Another In My Opinion review coming at you! This post I’ll be talking about a fantastic novel that I can’t wait to see turned into a movie. Ernest Cline is a true 80s lover, and he did an excellent job of bringing back the unique culture of the 80s in the best possible way in Ready Player One.
The year is 2044 and the world is a crappy place. Our atmosphere is practically gone, our resources are just about used up, more than half of the global population is starving, and only a few metropolitan areas still have reliable electricity. Oh, and virtual reality was created in a such a monumental way that it’s become a cornerstone of everyday life for most people. THE OASIS, the virtual reality world is called, and it serves as an escape from the hellish world people actually live in to a computerized fantasy. The creator of this spectacular VR, Halliday, dies unfortunately, and has no heirs or friends to give away his vast wealth of several billion dollars to. So instead, he devises a game. Halliday planted an easter egg in The Oasis, a little hidden code that only he knew about. When he died, he has in his will that whoever finds this easter egg will be granted all of his wealth and inherit The Oasis itself. However, Halliday grew up in the 80s and sort of never left. So every clue or hint about the easter egg is mired deeply in 80s pop culture, and anyone who wants to find the egg has to start doing research on the 80s. All of it. And that, is how Ready Player One begins.
PLOT: So that’s how the story starts, but isn’t all of it. The main character is a boy, Wade Watts, in his late teens who is a Gunter, or Egg hunter, and a Halliday scholar. Wade has been studying 80s culture ever since Halliday died, and he knows his stuff. But so do thousands of other people who spend their free time watching 80s TV shows and movies to help give them clues to where the egg is hidden. The story is a race to the finish as a select few elite Gunters start to get closer and closer to Halliday’s egg. There’s betrayal, there’s alliances, and there’s a lot of surprises.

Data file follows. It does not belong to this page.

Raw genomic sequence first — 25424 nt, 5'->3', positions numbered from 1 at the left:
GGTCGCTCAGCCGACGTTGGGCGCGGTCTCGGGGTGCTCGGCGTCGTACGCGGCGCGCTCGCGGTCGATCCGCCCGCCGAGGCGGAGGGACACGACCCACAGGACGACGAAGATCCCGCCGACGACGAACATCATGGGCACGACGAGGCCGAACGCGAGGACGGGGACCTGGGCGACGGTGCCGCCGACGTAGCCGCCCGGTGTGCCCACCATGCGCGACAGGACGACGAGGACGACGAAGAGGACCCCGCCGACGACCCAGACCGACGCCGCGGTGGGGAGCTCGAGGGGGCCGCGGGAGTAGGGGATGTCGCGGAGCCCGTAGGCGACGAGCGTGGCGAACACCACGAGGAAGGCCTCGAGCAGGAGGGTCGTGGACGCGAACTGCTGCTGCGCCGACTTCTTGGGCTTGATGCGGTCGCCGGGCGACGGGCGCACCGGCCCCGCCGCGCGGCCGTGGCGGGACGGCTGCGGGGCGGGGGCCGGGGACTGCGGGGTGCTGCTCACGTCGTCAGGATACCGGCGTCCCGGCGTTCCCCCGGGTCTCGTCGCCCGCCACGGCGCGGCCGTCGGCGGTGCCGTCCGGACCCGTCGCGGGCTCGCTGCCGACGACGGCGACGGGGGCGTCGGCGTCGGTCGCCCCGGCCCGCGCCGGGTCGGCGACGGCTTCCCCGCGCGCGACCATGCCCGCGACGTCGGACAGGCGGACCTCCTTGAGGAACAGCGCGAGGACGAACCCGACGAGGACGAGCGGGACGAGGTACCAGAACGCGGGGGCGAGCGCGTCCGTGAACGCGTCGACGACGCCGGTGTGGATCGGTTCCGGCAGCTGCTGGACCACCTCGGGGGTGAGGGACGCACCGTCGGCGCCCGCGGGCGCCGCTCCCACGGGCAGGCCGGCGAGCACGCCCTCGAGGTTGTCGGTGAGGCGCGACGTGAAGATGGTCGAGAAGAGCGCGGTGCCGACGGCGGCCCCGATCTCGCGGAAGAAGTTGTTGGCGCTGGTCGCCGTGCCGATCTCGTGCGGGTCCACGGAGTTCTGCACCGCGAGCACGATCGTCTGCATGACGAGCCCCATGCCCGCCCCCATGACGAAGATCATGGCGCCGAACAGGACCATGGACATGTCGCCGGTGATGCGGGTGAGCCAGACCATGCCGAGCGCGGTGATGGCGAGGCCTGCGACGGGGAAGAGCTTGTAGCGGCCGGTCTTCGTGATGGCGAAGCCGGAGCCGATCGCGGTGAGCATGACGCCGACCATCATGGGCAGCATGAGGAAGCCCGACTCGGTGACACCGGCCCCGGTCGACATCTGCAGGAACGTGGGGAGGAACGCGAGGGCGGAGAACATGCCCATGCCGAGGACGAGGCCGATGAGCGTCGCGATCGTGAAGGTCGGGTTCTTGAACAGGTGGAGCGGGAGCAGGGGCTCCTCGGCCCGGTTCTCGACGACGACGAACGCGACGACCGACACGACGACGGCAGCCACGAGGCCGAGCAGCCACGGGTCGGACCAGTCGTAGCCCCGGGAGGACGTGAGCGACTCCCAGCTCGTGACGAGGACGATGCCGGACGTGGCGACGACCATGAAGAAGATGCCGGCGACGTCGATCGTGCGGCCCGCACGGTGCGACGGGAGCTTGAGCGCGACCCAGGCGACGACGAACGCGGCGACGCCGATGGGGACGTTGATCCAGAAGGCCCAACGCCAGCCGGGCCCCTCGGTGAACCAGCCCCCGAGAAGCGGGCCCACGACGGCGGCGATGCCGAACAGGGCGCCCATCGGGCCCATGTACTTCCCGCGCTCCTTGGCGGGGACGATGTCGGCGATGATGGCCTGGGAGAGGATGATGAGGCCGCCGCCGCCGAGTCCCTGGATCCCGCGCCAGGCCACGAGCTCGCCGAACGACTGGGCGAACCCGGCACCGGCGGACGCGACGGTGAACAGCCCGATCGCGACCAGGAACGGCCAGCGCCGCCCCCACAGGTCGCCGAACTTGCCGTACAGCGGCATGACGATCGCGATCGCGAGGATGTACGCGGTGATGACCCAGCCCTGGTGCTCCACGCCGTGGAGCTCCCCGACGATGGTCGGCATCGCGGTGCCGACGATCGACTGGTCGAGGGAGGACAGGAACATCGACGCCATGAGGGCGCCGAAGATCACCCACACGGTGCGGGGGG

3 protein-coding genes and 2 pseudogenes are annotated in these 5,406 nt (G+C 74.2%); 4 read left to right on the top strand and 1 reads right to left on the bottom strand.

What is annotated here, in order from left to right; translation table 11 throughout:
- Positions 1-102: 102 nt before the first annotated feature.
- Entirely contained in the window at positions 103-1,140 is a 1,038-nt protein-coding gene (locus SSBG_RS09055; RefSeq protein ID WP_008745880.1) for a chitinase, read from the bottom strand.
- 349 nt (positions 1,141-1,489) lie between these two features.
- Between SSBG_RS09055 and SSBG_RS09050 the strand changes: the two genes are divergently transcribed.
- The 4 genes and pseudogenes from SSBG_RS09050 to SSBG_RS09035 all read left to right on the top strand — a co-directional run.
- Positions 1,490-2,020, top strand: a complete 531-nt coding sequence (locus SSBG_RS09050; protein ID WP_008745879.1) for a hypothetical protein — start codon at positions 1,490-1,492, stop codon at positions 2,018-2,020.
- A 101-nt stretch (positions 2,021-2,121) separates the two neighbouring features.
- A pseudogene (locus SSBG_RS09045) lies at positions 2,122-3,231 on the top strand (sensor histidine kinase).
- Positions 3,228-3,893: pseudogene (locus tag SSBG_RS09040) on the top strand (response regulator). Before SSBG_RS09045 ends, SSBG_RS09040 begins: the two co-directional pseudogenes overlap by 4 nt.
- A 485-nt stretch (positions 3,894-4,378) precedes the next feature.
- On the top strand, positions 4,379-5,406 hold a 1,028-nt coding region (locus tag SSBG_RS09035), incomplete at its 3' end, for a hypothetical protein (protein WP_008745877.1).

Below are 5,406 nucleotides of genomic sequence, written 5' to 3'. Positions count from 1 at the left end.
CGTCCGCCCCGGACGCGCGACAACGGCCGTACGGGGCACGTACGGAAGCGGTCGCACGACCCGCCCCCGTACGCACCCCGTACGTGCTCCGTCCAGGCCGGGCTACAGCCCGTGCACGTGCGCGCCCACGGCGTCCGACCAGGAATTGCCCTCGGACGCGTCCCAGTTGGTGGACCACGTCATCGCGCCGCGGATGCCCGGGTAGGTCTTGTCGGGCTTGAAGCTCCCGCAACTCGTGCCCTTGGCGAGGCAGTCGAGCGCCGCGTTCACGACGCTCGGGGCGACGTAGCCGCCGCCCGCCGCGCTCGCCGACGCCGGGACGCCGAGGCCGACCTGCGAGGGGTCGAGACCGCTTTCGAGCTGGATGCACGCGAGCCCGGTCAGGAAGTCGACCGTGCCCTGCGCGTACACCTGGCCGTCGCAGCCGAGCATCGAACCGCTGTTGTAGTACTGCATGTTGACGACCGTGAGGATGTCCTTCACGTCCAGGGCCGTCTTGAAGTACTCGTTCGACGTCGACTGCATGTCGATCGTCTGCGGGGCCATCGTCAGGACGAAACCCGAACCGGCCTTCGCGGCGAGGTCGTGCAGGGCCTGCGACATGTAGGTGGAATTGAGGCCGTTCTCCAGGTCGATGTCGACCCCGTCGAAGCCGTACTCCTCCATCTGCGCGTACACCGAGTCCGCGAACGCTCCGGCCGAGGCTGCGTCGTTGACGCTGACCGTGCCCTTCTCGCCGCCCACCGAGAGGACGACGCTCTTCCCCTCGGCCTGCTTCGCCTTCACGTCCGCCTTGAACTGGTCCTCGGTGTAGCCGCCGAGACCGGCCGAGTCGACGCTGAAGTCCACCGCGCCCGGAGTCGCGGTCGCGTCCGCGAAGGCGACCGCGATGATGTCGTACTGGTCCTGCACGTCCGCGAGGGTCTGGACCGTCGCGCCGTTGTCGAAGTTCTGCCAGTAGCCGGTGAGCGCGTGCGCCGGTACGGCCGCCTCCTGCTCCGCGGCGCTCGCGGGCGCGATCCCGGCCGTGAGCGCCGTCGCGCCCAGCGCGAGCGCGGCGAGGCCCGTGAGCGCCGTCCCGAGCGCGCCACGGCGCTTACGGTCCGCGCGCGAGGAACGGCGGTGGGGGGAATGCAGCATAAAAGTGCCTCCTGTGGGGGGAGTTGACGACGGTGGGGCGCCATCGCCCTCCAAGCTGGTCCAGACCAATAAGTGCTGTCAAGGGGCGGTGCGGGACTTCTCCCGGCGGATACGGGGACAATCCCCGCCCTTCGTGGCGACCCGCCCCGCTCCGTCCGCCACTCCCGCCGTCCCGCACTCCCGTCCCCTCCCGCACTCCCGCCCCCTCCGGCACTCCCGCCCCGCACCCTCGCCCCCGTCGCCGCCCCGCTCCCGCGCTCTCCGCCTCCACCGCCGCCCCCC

CHARACTERS: Ernest did a grand job of capturing authentic human emotion in his characters. Only rarely did they seem to not be genuine in their motives or actions. Through most of the story I felt I was reading about very real people with very real problems and issues. The conversations and banter between friends is priceless, and Ernest does a pretty good job of showing just how awkward and passionate young romance is.
IMAGERY: Spot on. From the dark descriptions of what our country looks like in a few short decades, to the infinite expanses of different worlds and sectors within The Oasis. Ernest does a great job of not weighing down descriptions with too much detail. He can sum up what the reader should be seeing with a clever metaphor, and he does it often and well. Two thumbs up.
VERDICT: READ THIS BOOK. In my opinion it is hilarious, it’s full of action, and it’s characters are real. The story is fantastic. Even if you don’t get all the subtle 80s references to Lady Hawk, Rush, or Pac-Man, you’ll still enjoy the heck out of this book. And you should read it sooner than later before it’s made into a movie and everything about it changes. Read it! In fact, you should actually listen to it. I listened to the audio version and it was narrated by Wil Wheaton. How cool is that? Read it, listen to it, whatever. But find a way to get this story into your life.